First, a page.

Guest Post By: Marylee MacDonald
Alzheimer’s strips away memory, but that doesn’t happen all at once, nor does the disease erase all memory in exactly the same way. Short-term memory loss, and the resulting confusion, mean the person may not be safe living alone. However, there are ways to blow on the embers of long-term memory and watch it burst into flame. Using music to rekindle your loved one’s memories can provide a fun, joint activity. Here’s how to make this magic happen.
Find the Right Era
We all have sound tracks playing in our heads. The tracks could be hymns from church or songs from nursery school. The songs and lyrics you recall from your youth might not mean anything to your parent or spouse. So, one of the first things you must do is discover which songs make their eyes light up.
Musicals were hugely popular in World War II, and while most folks with Alzheimer’s won’t be able to hang in there long enough to watch an entire DVD, they will respond to the music.
When I was caring for my mother-in-law, Ruth Rittmann, I discovered that she loved Jeanette MacDonald and Nelson Eddy musicals. All eight—made from 1935 through 1942–are on DVD through the Warner Archives collection.
If that era doesn’t resonate, try downloading children’s songs from FreeKidsMusic.com. Use your Smartphone, an IPOD, or an inexpensive MP3 player. That will tell you whether this experiment is going to work out or not.
New Learning vs Old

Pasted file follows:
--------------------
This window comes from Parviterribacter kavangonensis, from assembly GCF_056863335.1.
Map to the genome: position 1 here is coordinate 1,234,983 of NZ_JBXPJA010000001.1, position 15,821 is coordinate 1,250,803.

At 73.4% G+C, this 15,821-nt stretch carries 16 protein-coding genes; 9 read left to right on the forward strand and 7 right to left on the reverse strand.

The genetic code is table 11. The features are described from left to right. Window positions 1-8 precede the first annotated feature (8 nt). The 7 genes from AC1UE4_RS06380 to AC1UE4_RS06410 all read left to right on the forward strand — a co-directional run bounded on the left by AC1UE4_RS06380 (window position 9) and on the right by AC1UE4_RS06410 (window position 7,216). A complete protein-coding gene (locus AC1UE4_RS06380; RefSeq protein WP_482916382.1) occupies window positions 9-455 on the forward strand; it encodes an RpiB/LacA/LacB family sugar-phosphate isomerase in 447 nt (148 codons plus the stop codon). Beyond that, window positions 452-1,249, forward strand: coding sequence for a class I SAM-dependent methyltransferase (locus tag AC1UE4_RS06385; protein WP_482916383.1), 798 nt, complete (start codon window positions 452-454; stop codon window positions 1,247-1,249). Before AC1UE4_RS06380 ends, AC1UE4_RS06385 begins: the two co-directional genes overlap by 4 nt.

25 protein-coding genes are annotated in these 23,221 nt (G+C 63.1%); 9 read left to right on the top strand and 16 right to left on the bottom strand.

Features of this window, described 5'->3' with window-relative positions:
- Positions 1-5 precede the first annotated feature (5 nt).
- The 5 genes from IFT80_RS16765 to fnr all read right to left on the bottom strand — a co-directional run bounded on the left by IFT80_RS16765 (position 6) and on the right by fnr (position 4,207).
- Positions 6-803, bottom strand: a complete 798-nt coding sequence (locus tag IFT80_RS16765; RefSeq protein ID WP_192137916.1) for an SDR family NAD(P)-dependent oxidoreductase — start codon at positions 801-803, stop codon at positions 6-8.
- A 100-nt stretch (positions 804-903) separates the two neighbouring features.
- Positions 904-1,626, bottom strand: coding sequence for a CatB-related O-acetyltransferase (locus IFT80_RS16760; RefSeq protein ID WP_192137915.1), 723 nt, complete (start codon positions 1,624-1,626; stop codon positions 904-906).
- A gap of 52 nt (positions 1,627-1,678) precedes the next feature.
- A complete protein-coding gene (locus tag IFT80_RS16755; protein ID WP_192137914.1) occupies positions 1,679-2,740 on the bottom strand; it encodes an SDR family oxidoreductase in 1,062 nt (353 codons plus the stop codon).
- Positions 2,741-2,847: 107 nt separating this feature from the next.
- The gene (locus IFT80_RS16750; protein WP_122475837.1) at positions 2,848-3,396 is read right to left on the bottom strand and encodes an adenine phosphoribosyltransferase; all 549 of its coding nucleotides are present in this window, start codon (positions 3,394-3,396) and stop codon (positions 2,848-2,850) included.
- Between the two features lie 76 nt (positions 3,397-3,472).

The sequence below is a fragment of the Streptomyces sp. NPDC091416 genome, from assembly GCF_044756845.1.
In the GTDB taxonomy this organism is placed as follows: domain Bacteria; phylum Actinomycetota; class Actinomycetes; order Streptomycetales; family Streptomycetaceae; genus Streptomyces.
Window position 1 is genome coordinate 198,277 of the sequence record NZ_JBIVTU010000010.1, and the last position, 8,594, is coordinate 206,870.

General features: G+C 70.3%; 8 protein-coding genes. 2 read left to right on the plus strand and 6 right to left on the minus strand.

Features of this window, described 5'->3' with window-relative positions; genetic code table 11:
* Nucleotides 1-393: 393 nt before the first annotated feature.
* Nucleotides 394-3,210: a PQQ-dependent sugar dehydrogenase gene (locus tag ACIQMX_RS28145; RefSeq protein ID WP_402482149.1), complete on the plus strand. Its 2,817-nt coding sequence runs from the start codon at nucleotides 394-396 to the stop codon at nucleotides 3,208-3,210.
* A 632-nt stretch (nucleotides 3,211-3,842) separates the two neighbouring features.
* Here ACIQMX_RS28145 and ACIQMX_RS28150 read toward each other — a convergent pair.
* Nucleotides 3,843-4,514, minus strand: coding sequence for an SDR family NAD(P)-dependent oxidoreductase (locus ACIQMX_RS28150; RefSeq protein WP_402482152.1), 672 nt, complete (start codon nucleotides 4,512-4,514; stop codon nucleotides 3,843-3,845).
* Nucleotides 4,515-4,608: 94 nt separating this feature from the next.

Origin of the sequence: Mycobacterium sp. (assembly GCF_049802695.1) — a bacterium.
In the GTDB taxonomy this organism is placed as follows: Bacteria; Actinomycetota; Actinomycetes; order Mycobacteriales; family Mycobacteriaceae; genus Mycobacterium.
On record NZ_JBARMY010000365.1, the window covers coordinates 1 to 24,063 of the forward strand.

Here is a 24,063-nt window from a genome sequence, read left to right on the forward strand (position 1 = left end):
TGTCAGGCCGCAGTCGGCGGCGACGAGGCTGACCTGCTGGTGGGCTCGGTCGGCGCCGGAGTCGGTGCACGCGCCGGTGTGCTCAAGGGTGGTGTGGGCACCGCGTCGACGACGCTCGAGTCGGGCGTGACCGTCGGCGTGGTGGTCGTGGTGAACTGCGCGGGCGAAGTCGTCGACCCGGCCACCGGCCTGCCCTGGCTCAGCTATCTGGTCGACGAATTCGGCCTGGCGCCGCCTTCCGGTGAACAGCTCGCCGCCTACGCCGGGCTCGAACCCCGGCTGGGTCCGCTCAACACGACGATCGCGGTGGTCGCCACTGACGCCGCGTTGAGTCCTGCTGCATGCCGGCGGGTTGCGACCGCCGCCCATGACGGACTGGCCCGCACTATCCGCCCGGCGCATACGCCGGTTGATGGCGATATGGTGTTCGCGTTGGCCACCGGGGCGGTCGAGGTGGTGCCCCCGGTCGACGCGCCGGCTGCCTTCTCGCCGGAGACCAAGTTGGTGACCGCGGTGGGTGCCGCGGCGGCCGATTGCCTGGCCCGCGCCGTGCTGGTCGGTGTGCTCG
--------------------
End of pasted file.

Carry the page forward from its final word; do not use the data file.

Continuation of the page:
I naively thought that if I purchased the right equipment, I could leave the tape or CD player on the bedside table. I pictured Ruth pushing a big, red button and listening to music before she went to bed. I thought the music would prevent the restlessness that began at sundown.
That didn’t happen. Later, I realized that learning anything new placed a needless hurdle in her path. Of course, she couldn’t figure out how to play the music! But when I joined in—singing and smiling and encouraging her to remember—we had fun. And that was reward aplenty.
According to Mayo Clinic physician Jonathan Graff-Radford, M.D., “Musical memories are often preserved in Alzheimer’s disease because key brain areas linked to musical memory are relatively undamaged by the disease.”
By scheduling regular music sessions, I was able to focus on the “now,” rather than thinking how much Alzheimer’s had stripped away. When my mother-in-law Ruth sang, she didn’t have to think. Lyrics came effortlessly. Her foot tapped, and she patted her knee. For a moment the “old Ruth” came back. Music restored her personality.
For more on music and memory, click here.
Marylee MacDonald is an author, writing coach, and caregiver advocate. She blogs about caregiving at MaryleeMacdonald.org.